"Would one of you hand his son...a poisonous snake when he asks for a fish?" —Matthew 7:9-10
Jesus mentions in the Gospel passage that no parent would give their child a poisonous snake when asked for a fish (Mt 7:9-10). Thus, by giving their child a snake, the parent would not only be withholding food from their child, but also be filling the child with deadly poison. Jesus' implication is clear: a parent who loves their child will not give them a poisonous snake. What a paradox it is to read, then, that God sent Israel snakes instead of the food they desired. These snakes "sent" by God "in punishment" are also poisonous (Nm 21:6), biting "the people so that many of them died" (Nm 21:6). Finally, the Israelites repented (Nm 21:7). So the Lord told Moses to make a likeness of a poisonous snake and mount it on a pole. Whenever any Israelite who had been bitten looked at the snake hung on the pole, he recovered (Nm 21:8-9).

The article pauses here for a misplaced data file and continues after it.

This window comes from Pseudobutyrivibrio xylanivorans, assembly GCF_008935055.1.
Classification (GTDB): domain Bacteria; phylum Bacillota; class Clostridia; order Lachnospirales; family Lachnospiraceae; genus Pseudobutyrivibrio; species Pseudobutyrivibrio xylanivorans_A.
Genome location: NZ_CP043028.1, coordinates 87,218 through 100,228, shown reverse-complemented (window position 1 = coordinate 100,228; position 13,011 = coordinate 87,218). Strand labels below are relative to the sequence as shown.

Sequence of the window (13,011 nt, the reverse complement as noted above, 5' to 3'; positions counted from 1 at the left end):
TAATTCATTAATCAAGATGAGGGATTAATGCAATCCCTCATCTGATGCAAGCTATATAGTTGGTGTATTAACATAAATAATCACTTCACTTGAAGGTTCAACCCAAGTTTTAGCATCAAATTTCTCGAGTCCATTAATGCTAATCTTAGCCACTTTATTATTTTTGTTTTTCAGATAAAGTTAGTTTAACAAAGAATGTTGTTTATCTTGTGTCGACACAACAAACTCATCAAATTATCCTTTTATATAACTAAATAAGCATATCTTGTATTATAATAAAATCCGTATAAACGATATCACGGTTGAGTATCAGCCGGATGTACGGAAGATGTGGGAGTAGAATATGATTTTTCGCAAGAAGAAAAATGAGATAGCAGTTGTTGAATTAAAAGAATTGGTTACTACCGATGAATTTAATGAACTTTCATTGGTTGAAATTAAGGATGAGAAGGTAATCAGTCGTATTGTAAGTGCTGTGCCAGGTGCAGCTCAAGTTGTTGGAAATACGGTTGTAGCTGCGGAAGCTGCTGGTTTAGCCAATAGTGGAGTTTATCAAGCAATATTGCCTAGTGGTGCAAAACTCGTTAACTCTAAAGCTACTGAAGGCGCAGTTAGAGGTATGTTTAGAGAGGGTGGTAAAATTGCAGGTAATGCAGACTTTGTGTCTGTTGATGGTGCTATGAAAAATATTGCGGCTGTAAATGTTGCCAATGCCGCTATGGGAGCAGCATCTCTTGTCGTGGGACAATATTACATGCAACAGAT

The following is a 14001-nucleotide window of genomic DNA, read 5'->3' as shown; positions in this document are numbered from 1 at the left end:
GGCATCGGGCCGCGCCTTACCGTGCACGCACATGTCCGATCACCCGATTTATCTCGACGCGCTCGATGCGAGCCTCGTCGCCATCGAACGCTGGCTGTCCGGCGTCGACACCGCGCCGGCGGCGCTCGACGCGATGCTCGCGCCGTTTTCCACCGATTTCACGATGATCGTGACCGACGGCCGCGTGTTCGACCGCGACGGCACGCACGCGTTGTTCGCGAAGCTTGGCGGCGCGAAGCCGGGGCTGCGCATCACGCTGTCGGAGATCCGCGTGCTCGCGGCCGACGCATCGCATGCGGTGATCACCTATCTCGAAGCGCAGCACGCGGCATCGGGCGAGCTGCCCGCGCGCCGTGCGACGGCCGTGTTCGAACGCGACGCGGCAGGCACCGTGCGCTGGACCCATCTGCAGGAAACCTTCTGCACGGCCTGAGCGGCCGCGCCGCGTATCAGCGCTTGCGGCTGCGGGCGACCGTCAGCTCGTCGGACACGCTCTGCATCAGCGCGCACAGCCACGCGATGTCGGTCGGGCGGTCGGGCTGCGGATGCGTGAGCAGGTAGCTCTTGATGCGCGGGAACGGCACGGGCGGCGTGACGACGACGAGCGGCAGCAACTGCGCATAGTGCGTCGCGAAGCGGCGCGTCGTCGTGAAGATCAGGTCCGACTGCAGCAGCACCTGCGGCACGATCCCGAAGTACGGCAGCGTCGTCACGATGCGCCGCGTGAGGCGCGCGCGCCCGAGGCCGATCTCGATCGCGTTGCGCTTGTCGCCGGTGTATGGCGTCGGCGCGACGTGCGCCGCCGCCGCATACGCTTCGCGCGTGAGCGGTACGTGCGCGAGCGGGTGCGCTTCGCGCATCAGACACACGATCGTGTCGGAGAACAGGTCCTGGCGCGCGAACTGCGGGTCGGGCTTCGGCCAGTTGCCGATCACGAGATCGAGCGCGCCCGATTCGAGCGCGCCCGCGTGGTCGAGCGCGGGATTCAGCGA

Is our heavenly Father a parent Who takes pleasure in handing His children a poisonous snake when they ask for a fish? St. Paul comments: "Let us not test the Lord as some of them did, only to be destroyed by snakes...The things that happened to them serve as an example...Let anyone who thinks he is standing upright watch out lest he fall!" (1 Cor 10:9-12; see also Wis 16:6). The snake mounted on a pole prefigures the cross of Jesus Christ. "Just as Moses lifted up the serpent in the desert," hanging the snake on a pole, "so must the Son of Man be lifted up, that all who believe may have eternal life in Him" (Jn 3:14-15). God is a Father Who loves us so much that He sent His own Son to die on a cross so that we might believe in Him and be saved (Jn 3:16). Believe in Jesus, repent of your sins, and receive eternal life.
Prayer: Father, may I trust in You and lovingly embrace any crosses You send to me.
Promise: "Your right hand saves me." Ps 138:7
Praise: Jesus healed toddler Larry of asthma.
Reference: (This teaching was submitted by a member of our editorial team.)
Rescript: †Most Reverend Joseph R. Binzer, Auxiliary Bishop, Vicar General of the Archdiocese of Cincinnati, October 24, 2018
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